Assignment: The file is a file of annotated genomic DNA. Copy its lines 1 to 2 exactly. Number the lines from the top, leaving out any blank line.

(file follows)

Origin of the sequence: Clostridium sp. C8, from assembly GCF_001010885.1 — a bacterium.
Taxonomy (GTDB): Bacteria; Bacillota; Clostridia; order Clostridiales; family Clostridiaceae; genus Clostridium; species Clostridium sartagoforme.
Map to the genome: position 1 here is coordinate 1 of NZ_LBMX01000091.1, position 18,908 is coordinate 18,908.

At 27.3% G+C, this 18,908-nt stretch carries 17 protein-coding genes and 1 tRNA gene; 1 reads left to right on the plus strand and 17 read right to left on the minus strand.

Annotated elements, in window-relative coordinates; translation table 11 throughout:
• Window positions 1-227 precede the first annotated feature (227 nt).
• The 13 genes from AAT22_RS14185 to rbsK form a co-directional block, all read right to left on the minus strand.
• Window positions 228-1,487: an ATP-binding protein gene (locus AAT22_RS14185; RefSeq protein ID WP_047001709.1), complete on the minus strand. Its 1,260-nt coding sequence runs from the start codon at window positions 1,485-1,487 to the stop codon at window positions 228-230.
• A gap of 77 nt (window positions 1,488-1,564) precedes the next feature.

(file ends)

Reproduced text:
Origin of the sequence: Clostridium sp. C8, from assembly GCF_001010885.1 — a bacterium.
Taxonomy (GTDB): Bacteria; Bacillota; Clostridia; order Clostridiales; family Clostridiaceae; genus Clostridium; species Clostridium sartagoforme.